Brown Plans Scrutiny of Earmarking

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Publication date: 
24 February 1993

I have been on somewhat of a crusade against unauthorized,
location-specific appropriations to academic institutions which
bypass congressional debate and legitimate processes of peer review
or merit review.
    --George Brown

Rep. George Brown (D-California), chairman of the House science
committee, is known as an outspoken critic of appropriating money
for unauthorized projects.  Speaking at the February 12 meeting of
the American Association for the Advancement of Science (AAAS), he
announced his intention to hold a series of hearings over the next
two months to investigate the practice, known as earmarking.  The
purpose of the hearings, Brown said, "is to shine a spotlight on
this problem in an attempt to gain illumination about how the trend
in earmarking can be curbed." 

The accepted process for funding of academic research requires that
a project undergo peer review for scientific merit before it is
funded by the appropriate federal agency.  If the project is large
and costly, or involves construction of a facility, it might
undergo public hearings by a congressional authorizing committee.
It is the role of the authorizing committee to approve agency
budgets and programs, so that the corresponding appropriations
committee can provide funding.  Earmarks, also known as "pork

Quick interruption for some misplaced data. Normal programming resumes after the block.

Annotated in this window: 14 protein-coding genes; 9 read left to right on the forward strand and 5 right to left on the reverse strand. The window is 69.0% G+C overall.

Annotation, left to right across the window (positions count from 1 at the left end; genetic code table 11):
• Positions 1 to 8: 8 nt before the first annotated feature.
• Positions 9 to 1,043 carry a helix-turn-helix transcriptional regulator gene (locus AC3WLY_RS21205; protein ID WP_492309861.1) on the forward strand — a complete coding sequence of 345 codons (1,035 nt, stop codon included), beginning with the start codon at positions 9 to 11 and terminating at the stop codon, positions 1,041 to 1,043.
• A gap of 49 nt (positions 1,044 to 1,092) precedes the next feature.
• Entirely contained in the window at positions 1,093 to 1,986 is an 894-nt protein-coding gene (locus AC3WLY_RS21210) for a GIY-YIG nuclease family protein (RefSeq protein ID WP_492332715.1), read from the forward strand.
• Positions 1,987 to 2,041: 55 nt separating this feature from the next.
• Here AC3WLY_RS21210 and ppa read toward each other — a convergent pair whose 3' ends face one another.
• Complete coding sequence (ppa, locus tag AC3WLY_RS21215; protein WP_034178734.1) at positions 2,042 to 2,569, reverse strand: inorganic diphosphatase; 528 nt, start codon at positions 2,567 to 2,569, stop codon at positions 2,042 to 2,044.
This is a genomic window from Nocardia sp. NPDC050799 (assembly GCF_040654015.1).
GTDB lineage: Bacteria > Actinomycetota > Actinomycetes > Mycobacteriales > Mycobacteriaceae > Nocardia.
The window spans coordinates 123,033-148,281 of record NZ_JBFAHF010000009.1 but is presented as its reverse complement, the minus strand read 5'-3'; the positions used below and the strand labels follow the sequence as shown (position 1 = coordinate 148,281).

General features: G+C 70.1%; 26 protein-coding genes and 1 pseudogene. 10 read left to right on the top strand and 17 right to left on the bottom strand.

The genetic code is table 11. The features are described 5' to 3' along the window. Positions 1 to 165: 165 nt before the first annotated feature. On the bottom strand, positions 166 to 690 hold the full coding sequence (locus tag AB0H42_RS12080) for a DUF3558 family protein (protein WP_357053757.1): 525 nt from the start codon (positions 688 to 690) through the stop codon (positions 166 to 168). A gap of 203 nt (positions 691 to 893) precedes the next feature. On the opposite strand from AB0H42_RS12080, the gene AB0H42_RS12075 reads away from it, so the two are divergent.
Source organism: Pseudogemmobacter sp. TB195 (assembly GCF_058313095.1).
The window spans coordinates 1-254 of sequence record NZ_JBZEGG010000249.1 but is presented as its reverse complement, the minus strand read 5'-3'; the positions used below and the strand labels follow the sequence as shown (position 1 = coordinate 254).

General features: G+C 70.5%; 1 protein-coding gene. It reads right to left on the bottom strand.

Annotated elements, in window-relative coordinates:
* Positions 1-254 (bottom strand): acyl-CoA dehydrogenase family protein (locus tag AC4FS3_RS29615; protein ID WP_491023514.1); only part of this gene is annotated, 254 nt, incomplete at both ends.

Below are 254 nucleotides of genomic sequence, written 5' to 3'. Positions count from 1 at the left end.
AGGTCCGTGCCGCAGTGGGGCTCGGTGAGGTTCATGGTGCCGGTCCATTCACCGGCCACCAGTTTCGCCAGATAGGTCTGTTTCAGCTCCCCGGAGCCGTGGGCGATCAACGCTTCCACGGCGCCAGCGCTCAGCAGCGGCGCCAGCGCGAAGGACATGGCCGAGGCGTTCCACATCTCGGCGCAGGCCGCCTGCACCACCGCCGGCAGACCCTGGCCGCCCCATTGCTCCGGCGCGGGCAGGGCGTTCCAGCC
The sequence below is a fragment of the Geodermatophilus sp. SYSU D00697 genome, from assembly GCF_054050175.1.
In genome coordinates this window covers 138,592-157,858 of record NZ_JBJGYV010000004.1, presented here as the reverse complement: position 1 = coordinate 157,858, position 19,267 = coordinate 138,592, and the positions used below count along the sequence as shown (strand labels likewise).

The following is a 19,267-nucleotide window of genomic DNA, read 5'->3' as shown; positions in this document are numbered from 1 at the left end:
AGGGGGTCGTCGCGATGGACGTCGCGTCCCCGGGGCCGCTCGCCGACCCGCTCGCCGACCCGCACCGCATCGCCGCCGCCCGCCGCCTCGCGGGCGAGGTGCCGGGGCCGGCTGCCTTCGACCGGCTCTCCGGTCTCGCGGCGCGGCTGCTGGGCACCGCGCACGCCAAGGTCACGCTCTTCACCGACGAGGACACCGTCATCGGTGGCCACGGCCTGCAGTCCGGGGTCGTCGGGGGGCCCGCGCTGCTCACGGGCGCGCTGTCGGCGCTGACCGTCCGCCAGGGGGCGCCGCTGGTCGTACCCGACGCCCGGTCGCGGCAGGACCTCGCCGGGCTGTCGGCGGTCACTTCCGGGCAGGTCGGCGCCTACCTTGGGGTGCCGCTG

barrel," are projects which are specified for funding in an
appropriations bill or report, without undergoing merit review or
authorization.  Powerful members of the appropriations committees
often target this "pork" for academic institutions in their home
states or districts.

Common for years in public works projects, earmarks for academic
research and facilities have soared in recent years.  Some
universities, feeling the effects of tight budgets, outdated
equipment and deteriorating facilities, have begun lobbying their
Members of Congress for money.  "Since 1980," Brown stated, "the
total value of earmarked projects has risen 70-fold.  The net value
of academic earmarks between fiscal year 1980 and fiscal year 1992
was more than $2.5 billion, with nearly 50 percent of this total
being appropriated in the last two fiscal years.  The fiscal year
1992 appropriations bills and reports contained 500 earmarked
projects for academic institutions-- for a net value of $707

Brown has begun his investigation by sending questionnaires to 50
of the academic institutions which received earmarks in fiscal year
1993 appropriations bills, asking for details on how the funds will
be spent.  The hearings will address such questions as the results
of prior year earmarks, the motivation behind earmarking, and the
impact of earmarks on other scientific research.  "I don't begin to
know how best to resolve this problem," Brown admitted, "but I am
unwilling to accept-- as some claim-- that academic earmarking is
not a problem.  It is, and it has been spiraling out of control."

Brown was quoted in the January 14 issue of "Washington Technology"
as saying, "This is a highly visible area on which the political
aspects are pretty clearly defined.  You're out to feather your own
nest with these `pork projects,' or else you're trying to represent
the interests of the whole country by subjecting these projects to
intense scrutiny, peer review and appropriate action from the
committees. . .  We're trying to be on the side of angels and
correct this problem."

The series of hearings will be the subject of future FYIs